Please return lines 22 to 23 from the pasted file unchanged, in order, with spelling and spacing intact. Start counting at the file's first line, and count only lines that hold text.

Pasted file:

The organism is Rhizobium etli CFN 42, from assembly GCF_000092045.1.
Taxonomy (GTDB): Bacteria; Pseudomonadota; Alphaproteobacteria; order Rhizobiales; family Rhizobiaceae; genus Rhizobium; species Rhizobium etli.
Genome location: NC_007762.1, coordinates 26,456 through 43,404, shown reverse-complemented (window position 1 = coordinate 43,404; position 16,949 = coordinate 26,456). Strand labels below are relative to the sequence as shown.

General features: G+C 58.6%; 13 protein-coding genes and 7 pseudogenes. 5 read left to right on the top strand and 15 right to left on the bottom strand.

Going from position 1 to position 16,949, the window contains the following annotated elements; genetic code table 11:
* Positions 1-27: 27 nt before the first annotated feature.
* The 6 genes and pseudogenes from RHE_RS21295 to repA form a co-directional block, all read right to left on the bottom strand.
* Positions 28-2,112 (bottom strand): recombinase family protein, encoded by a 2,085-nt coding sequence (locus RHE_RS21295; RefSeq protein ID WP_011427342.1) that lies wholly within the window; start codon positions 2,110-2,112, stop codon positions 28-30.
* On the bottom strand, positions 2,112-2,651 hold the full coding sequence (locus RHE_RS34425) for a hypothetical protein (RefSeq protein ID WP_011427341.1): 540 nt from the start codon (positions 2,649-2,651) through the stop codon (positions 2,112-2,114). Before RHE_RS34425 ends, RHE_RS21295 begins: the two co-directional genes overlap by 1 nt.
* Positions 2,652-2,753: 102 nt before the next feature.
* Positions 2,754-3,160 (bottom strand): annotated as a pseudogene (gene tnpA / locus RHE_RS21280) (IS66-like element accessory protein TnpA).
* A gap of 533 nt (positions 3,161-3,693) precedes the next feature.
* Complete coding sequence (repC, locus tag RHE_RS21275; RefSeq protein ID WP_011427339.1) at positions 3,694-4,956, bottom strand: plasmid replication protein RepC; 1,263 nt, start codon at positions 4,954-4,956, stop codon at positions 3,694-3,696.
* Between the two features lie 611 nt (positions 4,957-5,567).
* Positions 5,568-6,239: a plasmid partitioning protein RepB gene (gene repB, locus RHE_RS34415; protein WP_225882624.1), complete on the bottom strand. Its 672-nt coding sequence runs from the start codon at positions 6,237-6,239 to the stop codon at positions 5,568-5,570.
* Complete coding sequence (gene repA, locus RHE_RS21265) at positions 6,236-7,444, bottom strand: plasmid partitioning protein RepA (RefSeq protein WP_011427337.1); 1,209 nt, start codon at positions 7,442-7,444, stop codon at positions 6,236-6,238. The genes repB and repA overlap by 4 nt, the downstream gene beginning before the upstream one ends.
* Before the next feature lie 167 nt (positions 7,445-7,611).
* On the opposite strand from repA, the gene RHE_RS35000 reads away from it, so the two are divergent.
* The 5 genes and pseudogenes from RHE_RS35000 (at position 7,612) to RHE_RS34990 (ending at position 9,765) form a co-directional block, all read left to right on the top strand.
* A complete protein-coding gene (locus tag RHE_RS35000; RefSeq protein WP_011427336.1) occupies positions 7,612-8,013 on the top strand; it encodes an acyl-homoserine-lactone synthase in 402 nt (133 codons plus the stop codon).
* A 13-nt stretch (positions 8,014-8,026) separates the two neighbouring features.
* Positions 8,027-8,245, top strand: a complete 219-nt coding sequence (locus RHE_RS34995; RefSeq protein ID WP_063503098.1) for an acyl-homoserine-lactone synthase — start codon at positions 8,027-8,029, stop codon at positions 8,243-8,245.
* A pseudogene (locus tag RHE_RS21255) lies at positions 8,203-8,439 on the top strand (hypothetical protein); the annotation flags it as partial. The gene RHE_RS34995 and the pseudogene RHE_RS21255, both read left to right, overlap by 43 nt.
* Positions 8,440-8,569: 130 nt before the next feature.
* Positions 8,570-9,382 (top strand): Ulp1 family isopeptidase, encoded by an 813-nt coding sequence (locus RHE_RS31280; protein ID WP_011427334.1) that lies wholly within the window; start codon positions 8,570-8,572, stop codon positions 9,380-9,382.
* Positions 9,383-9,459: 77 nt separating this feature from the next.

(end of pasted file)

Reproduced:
* Positions 8,027-8,245, top strand: a complete 219-nt coding sequence (locus RHE_RS34995; RefSeq protein ID WP_063503098.1) for an acyl-homoserine-lactone synthase — start codon at positions 8,027-8,029, stop codon at positions 8,243-8,245.
* A pseudogene (locus tag RHE_RS21255) lies at positions 8,203-8,439 on the top strand (hypothetical protein); the annotation flags it as partial. The gene RHE_RS34995 and the pseudogene RHE_RS21255, both read left to right, overlap by 43 nt.